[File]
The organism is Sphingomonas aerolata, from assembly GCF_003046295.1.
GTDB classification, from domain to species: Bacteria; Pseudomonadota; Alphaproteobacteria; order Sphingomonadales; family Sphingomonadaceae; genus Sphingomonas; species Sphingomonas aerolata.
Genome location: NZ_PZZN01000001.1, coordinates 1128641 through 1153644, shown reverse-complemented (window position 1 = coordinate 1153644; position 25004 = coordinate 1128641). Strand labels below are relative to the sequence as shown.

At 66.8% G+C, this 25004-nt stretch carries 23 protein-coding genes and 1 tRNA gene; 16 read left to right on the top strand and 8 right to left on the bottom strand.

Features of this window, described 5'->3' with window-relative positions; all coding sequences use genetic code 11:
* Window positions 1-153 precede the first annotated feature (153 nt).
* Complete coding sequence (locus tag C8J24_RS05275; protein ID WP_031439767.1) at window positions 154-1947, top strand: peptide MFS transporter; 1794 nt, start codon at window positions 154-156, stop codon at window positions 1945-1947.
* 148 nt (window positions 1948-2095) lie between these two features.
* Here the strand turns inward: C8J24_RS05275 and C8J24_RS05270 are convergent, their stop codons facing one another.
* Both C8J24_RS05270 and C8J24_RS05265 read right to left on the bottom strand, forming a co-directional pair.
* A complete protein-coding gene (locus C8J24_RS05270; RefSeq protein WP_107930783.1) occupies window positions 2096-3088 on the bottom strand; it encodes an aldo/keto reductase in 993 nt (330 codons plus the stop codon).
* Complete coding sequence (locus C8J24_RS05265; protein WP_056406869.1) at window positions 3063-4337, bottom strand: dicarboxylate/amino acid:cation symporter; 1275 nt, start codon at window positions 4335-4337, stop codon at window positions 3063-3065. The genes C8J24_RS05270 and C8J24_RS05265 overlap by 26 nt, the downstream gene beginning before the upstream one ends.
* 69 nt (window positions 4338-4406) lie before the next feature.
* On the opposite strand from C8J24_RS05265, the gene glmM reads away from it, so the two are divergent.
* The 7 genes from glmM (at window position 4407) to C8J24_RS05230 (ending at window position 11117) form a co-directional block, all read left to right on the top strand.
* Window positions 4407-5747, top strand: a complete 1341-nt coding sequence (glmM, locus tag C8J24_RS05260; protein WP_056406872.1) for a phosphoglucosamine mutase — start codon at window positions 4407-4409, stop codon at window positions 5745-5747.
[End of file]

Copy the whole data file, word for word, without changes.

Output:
The organism is Sphingomonas aerolata, from assembly GCF_003046295.1.
GTDB classification, from domain to species: Bacteria; Pseudomonadota; Alphaproteobacteria; order Sphingomonadales; family Sphingomonadaceae; genus Sphingomonas; species Sphingomonas aerolata.
Genome location: NZ_PZZN01000001.1, coordinates 1128641 through 1153644, shown reverse-complemented (window position 1 = coordinate 1153644; position 25004 = coordinate 1128641). Strand labels below are relative to the sequence as shown.

At 66.8% G+C, this 25004-nt stretch carries 23 protein-coding genes and 1 tRNA gene; 16 read left to right on the top strand and 8 right to left on the bottom strand.

Features of this window, described 5'->3' with window-relative positions; all coding sequences use genetic code 11:
* Window positions 1-153 precede the first annotated feature (153 nt).
* Complete coding sequence (locus tag C8J24_RS05275; protein ID WP_031439767.1) at window positions 154-1947, top strand: peptide MFS transporter; 1794 nt, start codon at window positions 154-156, stop codon at window positions 1945-1947.
* 148 nt (window positions 1948-2095) lie between these two features.
* Here the strand turns inward: C8J24_RS05275 and C8J24_RS05270 are convergent, their stop codons facing one another.
* Both C8J24_RS05270 and C8J24_RS05265 read right to left on the bottom strand, forming a co-directional pair.
* A complete protein-coding gene (locus C8J24_RS05270; RefSeq protein WP_107930783.1) occupies window positions 2096-3088 on the bottom strand; it encodes an aldo/keto reductase in 993 nt (330 codons plus the stop codon).
* Complete coding sequence (locus C8J24_RS05265; protein WP_056406869.1) at window positions 3063-4337, bottom strand: dicarboxylate/amino acid:cation symporter; 1275 nt, start codon at window positions 4335-4337, stop codon at window positions 3063-3065. The genes C8J24_RS05270 and C8J24_RS05265 overlap by 26 nt, the downstream gene beginning before the upstream one ends.
* 69 nt (window positions 4338-4406) lie before the next feature.
* On the opposite strand from C8J24_RS05265, the gene glmM reads away from it, so the two are divergent.
* The 7 genes from glmM (at window position 4407) to C8J24_RS05230 (ending at window position 11117) form a co-directional block, all read left to right on the top strand.
* Window positions 4407-5747, top strand: a complete 1341-nt coding sequence (glmM, locus tag C8J24_RS05260; protein WP_056406872.1) for a phosphoglucosamine mutase — start codon at window positions 4407-4409, stop codon at window positions 5745-5747.